EAST LANSING, Mich. (WOOD) — In an effort to improve already extensive emergency protocols, the Michigan State University Police Department is reviewing a report of a person with a gun that turned out to be a false alarm.
Police sent out emergency text alerts at 1 p.m. Monday after someone reported seeing a person with a gun near Ernst Bessey Hall on campus. Police found that person was an ROTC member carrying a replica weapon and cancelled the alert within minutes.
“Thank God it was a false situation,” MSU instructor Lori Jackson said. “But I promise you, none of us knew that.”
The students in her accounting class pushed their desks against the door to make entry difficult and attempted to make the classroom appear unoccupied.
“We decided if we did nothing we would be sitting ducks, so we decided to protect ourselves.” Jackson said.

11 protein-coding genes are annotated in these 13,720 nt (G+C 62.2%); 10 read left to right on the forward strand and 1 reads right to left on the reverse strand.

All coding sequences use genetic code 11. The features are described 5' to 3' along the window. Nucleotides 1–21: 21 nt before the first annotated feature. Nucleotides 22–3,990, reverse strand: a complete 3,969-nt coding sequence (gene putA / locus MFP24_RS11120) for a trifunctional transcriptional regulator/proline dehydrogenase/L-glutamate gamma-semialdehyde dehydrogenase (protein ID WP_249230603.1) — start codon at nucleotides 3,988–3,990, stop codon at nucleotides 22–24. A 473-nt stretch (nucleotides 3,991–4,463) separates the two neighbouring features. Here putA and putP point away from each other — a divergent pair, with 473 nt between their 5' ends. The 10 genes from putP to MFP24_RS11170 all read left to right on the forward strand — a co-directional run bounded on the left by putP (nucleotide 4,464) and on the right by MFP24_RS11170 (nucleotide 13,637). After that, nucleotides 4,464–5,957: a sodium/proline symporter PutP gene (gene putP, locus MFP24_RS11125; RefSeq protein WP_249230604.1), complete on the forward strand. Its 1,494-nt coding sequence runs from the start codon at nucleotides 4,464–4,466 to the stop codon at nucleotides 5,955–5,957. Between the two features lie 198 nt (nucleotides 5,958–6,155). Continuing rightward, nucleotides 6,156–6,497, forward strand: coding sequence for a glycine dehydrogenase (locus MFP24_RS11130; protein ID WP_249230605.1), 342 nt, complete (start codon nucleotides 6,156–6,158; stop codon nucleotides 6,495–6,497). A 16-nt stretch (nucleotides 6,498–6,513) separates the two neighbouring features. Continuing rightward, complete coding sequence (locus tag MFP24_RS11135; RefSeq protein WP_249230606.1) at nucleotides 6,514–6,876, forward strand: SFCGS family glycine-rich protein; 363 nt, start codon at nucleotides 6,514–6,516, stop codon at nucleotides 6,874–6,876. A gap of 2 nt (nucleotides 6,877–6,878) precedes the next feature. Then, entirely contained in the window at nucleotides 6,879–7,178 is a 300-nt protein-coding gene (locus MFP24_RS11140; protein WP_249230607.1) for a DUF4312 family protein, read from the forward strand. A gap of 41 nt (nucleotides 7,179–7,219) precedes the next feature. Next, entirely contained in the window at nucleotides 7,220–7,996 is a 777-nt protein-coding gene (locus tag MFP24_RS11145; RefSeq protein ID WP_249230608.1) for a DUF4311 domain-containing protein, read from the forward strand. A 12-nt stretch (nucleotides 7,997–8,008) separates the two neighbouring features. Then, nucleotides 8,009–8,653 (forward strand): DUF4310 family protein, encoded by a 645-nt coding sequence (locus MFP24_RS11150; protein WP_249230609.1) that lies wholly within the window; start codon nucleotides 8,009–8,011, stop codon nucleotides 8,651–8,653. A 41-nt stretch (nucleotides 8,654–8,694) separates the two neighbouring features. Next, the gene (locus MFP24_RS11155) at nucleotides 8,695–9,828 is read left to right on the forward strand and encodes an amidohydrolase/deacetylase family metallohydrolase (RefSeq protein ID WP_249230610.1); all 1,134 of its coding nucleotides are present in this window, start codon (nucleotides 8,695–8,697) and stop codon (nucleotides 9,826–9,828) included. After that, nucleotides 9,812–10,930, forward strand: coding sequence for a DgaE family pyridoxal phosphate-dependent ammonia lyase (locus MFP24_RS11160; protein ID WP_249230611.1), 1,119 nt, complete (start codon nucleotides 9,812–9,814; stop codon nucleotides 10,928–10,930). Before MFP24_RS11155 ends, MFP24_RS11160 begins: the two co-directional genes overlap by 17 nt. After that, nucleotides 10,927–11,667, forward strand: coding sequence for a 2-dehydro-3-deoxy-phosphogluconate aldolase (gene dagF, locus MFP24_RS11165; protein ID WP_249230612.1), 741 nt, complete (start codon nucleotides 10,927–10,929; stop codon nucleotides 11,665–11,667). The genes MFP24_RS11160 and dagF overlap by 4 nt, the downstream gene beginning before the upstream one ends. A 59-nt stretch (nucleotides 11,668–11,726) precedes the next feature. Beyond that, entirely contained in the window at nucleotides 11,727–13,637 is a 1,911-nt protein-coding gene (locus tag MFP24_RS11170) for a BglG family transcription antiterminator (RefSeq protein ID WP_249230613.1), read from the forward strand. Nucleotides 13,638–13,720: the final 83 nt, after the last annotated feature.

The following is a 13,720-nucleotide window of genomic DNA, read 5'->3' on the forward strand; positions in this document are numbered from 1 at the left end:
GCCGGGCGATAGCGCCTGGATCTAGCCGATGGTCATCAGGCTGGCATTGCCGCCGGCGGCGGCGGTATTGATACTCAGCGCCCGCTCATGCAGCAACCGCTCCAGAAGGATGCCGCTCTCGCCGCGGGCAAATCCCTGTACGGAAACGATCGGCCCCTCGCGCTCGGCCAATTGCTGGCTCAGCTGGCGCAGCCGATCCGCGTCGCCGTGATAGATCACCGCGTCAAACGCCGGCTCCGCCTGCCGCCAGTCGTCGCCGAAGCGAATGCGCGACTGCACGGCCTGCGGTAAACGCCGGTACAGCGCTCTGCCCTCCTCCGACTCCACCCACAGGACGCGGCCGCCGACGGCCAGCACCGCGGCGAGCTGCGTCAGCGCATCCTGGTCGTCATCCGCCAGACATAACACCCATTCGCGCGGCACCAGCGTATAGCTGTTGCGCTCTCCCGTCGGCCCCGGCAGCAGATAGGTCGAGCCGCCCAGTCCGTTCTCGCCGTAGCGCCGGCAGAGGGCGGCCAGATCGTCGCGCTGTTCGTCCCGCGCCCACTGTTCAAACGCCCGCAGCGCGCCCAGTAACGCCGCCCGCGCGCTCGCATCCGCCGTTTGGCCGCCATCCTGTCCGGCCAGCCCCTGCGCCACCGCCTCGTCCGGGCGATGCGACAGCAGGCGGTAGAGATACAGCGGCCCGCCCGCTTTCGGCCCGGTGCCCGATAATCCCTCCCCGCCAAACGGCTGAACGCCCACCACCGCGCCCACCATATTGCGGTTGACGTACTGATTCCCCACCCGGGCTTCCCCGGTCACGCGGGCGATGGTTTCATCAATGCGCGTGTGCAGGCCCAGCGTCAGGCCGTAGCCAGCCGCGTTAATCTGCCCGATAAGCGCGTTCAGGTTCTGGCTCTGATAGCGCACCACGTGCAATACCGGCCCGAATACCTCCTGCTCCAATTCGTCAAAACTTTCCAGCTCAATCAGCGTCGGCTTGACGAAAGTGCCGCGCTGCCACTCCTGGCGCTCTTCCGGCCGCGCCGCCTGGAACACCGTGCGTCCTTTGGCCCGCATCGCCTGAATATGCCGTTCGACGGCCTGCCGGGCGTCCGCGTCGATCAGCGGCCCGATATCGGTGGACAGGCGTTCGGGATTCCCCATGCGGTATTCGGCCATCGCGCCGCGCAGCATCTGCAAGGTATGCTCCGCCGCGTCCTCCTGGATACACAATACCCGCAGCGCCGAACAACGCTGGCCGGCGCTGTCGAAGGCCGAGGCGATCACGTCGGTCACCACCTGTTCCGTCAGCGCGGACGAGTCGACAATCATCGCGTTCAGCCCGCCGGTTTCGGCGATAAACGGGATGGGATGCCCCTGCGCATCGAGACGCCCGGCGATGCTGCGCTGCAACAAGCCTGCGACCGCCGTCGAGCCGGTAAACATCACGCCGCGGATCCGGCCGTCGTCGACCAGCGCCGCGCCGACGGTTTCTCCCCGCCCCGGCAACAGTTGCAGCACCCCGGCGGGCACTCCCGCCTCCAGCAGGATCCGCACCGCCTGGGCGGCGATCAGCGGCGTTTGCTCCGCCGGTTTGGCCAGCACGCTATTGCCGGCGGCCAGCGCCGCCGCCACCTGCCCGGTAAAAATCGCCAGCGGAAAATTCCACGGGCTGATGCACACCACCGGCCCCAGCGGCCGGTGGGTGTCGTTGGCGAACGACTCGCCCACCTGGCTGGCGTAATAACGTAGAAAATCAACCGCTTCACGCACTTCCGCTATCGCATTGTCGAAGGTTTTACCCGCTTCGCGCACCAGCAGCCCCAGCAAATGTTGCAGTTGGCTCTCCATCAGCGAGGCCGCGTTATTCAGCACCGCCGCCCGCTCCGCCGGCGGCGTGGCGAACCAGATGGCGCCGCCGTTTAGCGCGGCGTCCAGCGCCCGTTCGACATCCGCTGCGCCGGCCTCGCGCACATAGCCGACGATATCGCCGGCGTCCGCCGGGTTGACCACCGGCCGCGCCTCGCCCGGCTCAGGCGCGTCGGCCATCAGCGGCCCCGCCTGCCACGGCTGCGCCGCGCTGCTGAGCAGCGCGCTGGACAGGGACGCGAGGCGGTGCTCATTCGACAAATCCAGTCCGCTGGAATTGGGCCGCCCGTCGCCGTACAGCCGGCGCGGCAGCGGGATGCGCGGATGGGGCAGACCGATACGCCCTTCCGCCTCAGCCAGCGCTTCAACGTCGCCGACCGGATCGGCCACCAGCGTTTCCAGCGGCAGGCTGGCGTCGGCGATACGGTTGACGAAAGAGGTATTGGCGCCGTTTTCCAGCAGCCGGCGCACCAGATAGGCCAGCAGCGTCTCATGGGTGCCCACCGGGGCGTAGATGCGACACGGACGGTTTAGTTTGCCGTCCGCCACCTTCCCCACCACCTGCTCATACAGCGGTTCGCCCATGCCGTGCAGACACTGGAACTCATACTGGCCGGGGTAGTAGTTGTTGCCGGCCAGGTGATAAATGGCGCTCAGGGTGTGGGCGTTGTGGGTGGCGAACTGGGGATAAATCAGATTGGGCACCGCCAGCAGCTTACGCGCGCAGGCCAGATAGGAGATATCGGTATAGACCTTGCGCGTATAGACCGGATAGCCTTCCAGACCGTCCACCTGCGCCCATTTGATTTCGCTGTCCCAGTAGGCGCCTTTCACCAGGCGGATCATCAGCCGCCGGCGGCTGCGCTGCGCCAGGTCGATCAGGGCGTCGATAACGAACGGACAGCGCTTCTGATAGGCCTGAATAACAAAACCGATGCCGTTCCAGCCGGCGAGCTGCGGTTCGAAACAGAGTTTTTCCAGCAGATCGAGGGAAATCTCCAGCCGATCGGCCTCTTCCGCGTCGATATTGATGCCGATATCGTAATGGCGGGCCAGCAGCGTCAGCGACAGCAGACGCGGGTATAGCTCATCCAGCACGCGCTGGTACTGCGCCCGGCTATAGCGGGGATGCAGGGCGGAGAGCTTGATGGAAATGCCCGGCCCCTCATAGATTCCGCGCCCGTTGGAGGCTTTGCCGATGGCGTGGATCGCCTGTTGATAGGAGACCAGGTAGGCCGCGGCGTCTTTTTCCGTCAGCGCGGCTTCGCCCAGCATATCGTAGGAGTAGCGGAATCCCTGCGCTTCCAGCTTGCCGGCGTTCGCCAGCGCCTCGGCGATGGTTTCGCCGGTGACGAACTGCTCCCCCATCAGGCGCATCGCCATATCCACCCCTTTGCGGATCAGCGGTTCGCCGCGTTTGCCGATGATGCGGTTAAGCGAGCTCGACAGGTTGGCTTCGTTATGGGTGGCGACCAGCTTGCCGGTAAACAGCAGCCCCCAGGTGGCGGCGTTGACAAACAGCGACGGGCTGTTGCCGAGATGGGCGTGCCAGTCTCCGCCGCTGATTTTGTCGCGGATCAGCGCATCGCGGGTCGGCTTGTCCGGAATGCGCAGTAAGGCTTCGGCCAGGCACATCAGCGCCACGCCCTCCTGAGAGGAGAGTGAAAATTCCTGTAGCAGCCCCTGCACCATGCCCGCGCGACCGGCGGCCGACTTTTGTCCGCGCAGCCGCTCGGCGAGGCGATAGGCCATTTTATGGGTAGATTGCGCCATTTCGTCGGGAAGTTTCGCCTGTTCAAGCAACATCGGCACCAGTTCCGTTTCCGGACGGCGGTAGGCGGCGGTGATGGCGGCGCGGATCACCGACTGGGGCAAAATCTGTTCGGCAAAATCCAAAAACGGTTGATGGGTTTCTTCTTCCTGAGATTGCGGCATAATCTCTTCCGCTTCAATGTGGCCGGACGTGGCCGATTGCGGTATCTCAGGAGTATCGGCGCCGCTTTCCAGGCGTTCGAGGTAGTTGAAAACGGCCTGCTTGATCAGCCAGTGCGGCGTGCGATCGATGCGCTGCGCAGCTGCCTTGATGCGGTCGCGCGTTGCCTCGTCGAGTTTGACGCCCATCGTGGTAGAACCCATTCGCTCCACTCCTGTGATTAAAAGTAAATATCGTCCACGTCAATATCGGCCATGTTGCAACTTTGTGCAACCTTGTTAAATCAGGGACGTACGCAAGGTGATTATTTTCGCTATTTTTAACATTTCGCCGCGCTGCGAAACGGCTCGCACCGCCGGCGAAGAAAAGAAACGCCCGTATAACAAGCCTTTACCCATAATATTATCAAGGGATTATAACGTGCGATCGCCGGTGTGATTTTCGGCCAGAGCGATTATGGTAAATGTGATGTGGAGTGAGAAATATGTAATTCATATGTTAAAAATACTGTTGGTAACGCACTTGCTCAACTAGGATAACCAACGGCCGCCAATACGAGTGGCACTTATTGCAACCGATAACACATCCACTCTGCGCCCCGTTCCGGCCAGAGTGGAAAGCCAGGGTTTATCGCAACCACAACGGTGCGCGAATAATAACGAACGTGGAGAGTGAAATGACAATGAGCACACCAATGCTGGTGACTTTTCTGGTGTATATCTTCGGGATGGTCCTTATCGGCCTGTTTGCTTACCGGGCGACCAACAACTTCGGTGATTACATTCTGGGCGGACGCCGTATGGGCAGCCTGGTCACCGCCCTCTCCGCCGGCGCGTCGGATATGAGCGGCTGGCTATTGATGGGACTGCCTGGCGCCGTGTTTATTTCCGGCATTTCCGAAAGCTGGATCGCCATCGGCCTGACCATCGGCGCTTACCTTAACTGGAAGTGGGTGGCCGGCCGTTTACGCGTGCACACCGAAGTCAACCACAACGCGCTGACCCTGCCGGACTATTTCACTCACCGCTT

“She did exactly the right thing, but we need people to start thinking about what they need to do in advance of an active shooter situation taking place,” MSU Police Sgt. Florene McGlothian-Taylor said.
Since August, MSU police have trained over 6,000 faculty and staff how to respond to an active shooter. In addition, the university’s police force is utilizing social media and the power of mobile devices to communicate.
“How quickly someone receives that information depends upon their service,” McGlothian-Taylor said. “That’s why, if we have over 60,000, 68,000 devices, you may not get it but the person sitting next to you may get it. So they can tell you that information.”
Police say the Monday false alarm is evidence that the system works. Within four minutes of the original 911 call, a text alert was sent out.
Now, police say, it’s time to examine the incident in detail.
“We always want our community to be safe. We always want to respond to the best of our ability. And so we go through and we review what happened and what we can do better,” McGlothian-Taylor said.
Lori Jackson would probably like to stick to teaching accounting rather than survival, but her class certainly learned something Monday.
“Nobody was screaming. Nobody was crying. People were scared — we were all scared — but nobody panicked because we stuck together,” Jackson said.
MSU says anyone who wishes to report suspicious behavior on campus can text MSUPD with their message to 274637.